Governance of Conservation and Biodiversity in the Tibetan Region

Ethan Golding, Tibet specialist and director of Winrock International in China

Ethan Golding, Tibet specialist and director of Winrock International in the PRC

Seminar on Governance of Conservation and Biodiversity in the Tibetan Region

February 12, 2014

Ethan Golding is a Tibet specialist and Director of Winrock International in the PRC.  Now based in Chengdu, he was trained in East Asian studies at Harvard and Stanford and first traveled to Tibet in 1983.

Blogpost by Tenzin Tekan

In his recent seminar at the Elliott School of International Affairs, Ethan Golding, director of Winrock International in the PRC, raised the question:  how can dynamism in conservation and biodiversity in the Tibetan region be strengthened?

Drawing on his several decades of experience working in eastern Tibet, Mr. Golding provided an engaging and thought-provoking set of comments on his central question for an audience of students, researchers and policy studies community.

Through a diverse range of programs ranging from sustainable livelihoods and environmental conservation to cultural preservation, Mr. Golding has led Winrock in its effort to stimulate the NGO sector in Ganzi Tibetan Autonomous Prefecture in Sichuan, a region of nearly a million inhabitants, most of whom are Tibetan.

The focus of Winrock’s efforts in the second five-year phase shifted to investment in the capacity-building of dynamic local individuals.  Through the TSERING Project, these individuals received training and support to better enable them to deliver technical support to local communities directly.

The results of this approach have become apparent through Winrock’s extraordinary track record in producing outstanding local Tibetan community service providers in areas ranging from HIV/AIDS awareness to reversing desertification in Tibetan grassland areas.

Looking ahead, Mr. Golding raised the possibility of yet another approach to strengthening Tibetan communities, and particularly the management of conservation and biodiversity in particular:  namely, the possibility of addressing institutional frameworks.

To illustrate, Mr. Golding points out that the dynamism of Silicon Valley is not driven purely by talented individuals and great companies. The institutional frameworks – for instance of commercial and legal practices – attracts entrepreneurs and investors.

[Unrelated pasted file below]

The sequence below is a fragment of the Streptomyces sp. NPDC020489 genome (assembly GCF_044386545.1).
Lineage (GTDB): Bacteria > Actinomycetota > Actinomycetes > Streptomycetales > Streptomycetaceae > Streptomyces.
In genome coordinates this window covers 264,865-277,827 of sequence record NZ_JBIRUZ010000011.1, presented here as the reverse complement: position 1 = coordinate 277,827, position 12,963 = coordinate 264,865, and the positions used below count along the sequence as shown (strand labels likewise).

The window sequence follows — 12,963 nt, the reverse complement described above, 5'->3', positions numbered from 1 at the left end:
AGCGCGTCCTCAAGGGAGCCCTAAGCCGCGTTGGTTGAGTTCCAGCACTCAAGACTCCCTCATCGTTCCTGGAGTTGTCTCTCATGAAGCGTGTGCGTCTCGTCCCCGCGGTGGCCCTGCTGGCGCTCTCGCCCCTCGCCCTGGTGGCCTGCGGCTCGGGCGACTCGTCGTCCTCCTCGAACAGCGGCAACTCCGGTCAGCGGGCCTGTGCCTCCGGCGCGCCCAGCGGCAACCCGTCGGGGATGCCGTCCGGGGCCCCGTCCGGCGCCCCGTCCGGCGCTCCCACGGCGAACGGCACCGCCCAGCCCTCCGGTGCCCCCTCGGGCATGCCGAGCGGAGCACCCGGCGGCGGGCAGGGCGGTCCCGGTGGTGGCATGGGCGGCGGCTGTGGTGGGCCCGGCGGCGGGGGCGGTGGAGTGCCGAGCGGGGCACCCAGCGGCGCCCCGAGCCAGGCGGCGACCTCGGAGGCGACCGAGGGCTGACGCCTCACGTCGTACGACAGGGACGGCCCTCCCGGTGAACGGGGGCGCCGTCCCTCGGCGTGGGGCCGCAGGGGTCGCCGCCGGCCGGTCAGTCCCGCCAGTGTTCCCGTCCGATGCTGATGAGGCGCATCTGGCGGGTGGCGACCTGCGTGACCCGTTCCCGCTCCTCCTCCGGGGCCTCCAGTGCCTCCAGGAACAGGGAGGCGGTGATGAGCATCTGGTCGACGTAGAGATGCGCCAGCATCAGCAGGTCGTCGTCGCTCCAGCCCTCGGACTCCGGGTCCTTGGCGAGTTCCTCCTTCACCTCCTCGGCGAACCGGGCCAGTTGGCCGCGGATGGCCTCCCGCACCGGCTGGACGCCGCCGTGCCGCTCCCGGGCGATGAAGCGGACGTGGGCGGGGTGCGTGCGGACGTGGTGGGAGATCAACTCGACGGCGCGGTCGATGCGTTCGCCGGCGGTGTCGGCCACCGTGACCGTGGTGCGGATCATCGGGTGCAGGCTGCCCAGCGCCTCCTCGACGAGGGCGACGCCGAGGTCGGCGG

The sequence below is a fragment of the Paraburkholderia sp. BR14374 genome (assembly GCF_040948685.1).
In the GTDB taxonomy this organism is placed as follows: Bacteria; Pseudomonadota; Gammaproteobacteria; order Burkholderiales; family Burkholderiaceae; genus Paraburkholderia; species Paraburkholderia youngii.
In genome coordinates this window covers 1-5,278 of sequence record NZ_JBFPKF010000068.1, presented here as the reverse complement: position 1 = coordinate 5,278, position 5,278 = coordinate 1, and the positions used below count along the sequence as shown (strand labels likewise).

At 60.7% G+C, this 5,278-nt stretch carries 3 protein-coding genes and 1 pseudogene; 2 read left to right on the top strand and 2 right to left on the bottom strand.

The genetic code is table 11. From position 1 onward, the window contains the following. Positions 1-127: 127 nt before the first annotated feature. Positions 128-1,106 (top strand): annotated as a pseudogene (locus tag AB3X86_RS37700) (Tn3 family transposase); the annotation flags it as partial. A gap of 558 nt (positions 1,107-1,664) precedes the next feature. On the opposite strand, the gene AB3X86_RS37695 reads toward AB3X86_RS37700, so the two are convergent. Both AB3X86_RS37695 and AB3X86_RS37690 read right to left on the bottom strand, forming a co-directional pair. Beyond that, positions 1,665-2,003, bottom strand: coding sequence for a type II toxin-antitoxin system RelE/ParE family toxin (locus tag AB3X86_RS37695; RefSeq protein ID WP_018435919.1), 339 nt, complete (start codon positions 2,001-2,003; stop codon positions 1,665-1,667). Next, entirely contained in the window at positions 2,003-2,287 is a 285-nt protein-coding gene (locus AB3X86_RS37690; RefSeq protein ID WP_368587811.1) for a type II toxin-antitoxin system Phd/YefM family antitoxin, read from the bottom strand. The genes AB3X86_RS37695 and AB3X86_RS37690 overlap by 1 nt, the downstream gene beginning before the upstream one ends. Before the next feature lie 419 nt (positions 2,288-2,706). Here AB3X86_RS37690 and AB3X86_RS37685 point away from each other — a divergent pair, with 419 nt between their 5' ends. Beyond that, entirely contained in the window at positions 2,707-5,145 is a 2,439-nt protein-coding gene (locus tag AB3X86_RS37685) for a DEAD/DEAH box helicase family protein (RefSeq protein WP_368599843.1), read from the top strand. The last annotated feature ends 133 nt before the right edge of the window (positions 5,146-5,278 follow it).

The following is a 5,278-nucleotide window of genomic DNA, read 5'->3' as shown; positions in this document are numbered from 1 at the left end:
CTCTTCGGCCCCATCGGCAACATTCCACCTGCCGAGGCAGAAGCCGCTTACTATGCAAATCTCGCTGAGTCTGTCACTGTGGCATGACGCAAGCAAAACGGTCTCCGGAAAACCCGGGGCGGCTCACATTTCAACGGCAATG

Connecting this idea to environmental conservation in Tibet, Mr. Golding referred to an ongoing Winrock initiative to measure the amount of carbon offset potential in the structures of the roots of grass. A scientific, internationally accepted methodology would give great momentum to the anti-desertification efforts of individuals and organizations working with local communities to replant grass on degraded rangeland.

Winrock’s technical expertise and innovation in areas such as building effective carbon offset markets has enabled the organization to bring new value to relationships with official partners in Beijing and elsewhere.

Another approach Winrock is exploring in China is `paying for performance’ instead of seeking enforcement of fines or other punitive measures. Such an approach could be more effective by harnessing the creativity of a community through a contract to pay for reductions in pollution instead of seeking to enforce laws against offenders who can often easily avoid responsibility.

Mr. Golding pointed out that the commonly assumed dichotomy between biodiversity and economic growth is a false one.  In fact, in Tibet healthy functioning ecosystems are the resource base on which future sustainable livelihoods depend.

A strong case should be made, he argued, to convince opinion makers and elites in China that cultural biodiversity is an asset. Frustration mounts when people do not have confidence that their culture will endure. NGOs could positively influence this situation by helping direct better tourism and ecotourism practices, so that tourists increasingly travel to Tibet to be immersed in the place and its people.

Mr. Golding also remarked on the need to identify an alignment of interests between communities and local authorities. An example of such alignment would be for communities to put together a well-articulated development plan and then approach their local governments who are under pressure to find and implement effective infrastructure projects.

Another example are the forestry bureaus that are tasked with administering large protected areas with meager staff.  Visiting the vast areas under their jurisdiction itself would be a challenge, let alone managing them. Formulating a solution that involves deputizing local residents from these areas who have an incentive to keep out organized groups such as loggers could be implemented and should be welcomed by all sides.

Mr. Golding also emphasized that resources alone do not lead to good solutions. Winrock’s experience has been that their staff members are able to achieve excellent, long-term results that elude much better resourced state-led projects because often the latter do not sufficiently involved the local community and provide them ownership of the activity.

Strong management and organization traditions of Tibetan monasteries was pointed out as an example of local models for the current challenges of individual-, organizational-, and institutional capacity building.

While it was self-evident through the discussion that there are major obstacles and constraints in this work, the seminar also made clear that there is room for addressing local management issues in Tibetan areas in constructive ways.

Tenzin Tekan is a graduate of Georgetown University and holds an MBA from Harvard Business School.  He was formerly a management consultant for Goldman Sachs and Bain and Company.  He is currently Development Officer at Machik in Washington DC.

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